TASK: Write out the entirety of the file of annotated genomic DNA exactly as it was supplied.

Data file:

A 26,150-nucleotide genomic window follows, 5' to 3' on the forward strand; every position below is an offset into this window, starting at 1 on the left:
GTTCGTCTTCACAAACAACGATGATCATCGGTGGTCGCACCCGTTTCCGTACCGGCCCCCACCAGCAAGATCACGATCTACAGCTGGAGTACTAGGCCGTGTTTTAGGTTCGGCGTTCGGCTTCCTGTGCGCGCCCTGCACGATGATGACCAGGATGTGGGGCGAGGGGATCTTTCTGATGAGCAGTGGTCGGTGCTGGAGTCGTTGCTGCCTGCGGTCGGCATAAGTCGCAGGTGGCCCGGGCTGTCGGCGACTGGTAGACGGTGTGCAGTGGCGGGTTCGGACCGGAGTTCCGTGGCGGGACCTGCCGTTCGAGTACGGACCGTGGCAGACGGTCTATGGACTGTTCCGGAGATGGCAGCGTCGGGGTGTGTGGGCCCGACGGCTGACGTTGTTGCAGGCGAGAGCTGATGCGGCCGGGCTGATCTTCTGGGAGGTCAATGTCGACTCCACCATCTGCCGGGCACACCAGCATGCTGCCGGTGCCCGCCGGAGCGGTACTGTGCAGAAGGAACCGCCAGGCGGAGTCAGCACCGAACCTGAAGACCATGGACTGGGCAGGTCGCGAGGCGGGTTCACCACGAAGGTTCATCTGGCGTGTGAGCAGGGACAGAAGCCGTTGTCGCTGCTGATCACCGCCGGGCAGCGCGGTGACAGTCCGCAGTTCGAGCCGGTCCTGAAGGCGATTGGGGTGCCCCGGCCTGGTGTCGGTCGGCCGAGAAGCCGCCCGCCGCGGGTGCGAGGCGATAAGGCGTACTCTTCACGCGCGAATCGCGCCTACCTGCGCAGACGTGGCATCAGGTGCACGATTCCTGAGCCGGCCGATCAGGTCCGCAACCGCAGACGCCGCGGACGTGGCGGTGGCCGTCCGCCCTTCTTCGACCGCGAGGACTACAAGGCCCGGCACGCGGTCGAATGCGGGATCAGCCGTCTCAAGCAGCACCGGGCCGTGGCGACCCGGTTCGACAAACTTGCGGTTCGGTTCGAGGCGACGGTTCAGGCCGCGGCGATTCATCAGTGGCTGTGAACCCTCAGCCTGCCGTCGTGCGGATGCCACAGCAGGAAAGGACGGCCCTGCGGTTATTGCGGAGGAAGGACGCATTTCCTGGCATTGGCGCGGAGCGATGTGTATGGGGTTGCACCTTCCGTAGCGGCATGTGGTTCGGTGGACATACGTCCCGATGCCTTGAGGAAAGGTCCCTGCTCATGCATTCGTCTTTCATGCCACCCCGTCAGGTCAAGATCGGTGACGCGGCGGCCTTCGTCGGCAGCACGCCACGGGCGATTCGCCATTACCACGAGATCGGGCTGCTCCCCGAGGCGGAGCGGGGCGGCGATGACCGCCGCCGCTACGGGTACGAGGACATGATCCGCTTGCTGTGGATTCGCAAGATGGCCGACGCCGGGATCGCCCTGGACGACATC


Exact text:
A 26,150-nucleotide genomic window follows, 5' to 3' on the forward strand; every position below is an offset into this window, starting at 1 on the left:
GTTCGTCTTCACAAACAACGATGATCATCGGTGGTCGCACCCGTTTCCGTACCGGCCCCCACCAGCAAGATCACGATCTACAGCTGGAGTACTAGGCCGTGTTTTAGGTTCGGCGTTCGGCTTCCTGTGCGCGCCCTGCACGATGATGACCAGGATGTGGGGCGAGGGGATCTTTCTGATGAGCAGTGGTCGGTGCTGGAGTCGTTGCTGCCTGCGGTCGGCATAAGTCGCAGGTGGCCCGGGCTGTCGGCGACTGGTAGACGGTGTGCAGTGGCGGGTTCGGACCGGAGTTCCGTGGCGGGACCTGCCGTTCGAGTACGGACCGTGGCAGACGGTCTATGGACTGTTCCGGAGATGGCAGCGTCGGGGTGTGTGGGCCCGACGGCTGACGTTGTTGCAGGCGAGAGCTGATGCGGCCGGGCTGATCTTCTGGGAGGTCAATGTCGACTCCACCATCTGCCGGGCACACCAGCATGCTGCCGGTGCCCGCCGGAGCGGTACTGTGCAGAAGGAACCGCCAGGCGGAGTCAGCACCGAACCTGAAGACCATGGACTGGGCAGGTCGCGAGGCGGGTTCACCACGAAGGTTCATCTGGCGTGTGAGCAGGGACAGAAGCCGTTGTCGCTGCTGATCACCGCCGGGCAGCGCGGTGACAGTCCGCAGTTCGAGCCGGTCCTGAAGGCGATTGGGGTGCCCCGGCCTGGTGTCGGTCGGCCGAGAAGCCGCCCGCCGCGGGTGCGAGGCGATAAGGCGTACTCTTCACGCGCGAATCGCGCCTACCTGCGCAGACGTGGCATCAGGTGCACGATTCCTGAGCCGGCCGATCAGGTCCGCAACCGCAGACGCCGCGGACGTGGCGGTGGCCGTCCGCCCTTCTTCGACCGCGAGGACTACAAGGCCCGGCACGCGGTCGAATGCGGGATCAGCCGTCTCAAGCAGCACCGGGCCGTGGCGACCCGGTTCGACAAACTTGCGGTTCGGTTCGAGGCGACGGTTCAGGCCGCGGCGATTCATCAGTGGCTGTGAACCCTCAGCCTGCCGTCGTGCGGATGCCACAGCAGGAAAGGACGGCCCTGCGGTTATTGCGGAGGAAGGACGCATTTCCTGGCATTGGCGCGGAGCGATGTGTATGGGGTTGCACCTTCCGTAGCGGCATGTGGTTCGGTGGACATACGTCCCGATGCCTTGAGGAAAGGTCCCTGCTCATGCATTCGTCTTTCATGCCACCCCGTCAGGTCAAGATCGGTGACGCGGCGGCCTTCGTCGGCAGCACGCCACGGGCGATTCGCCATTACCACGAGATCGGGCTGCTCCCCGAGGCGGAGCGGGGCGGCGATGACCGCCGCCGCTACGGGTACGAGGACATGATCCGCTTGCTGTGGATTCGCAAGATGGCCGACGCCGGGATCGCCCTGGACGACATC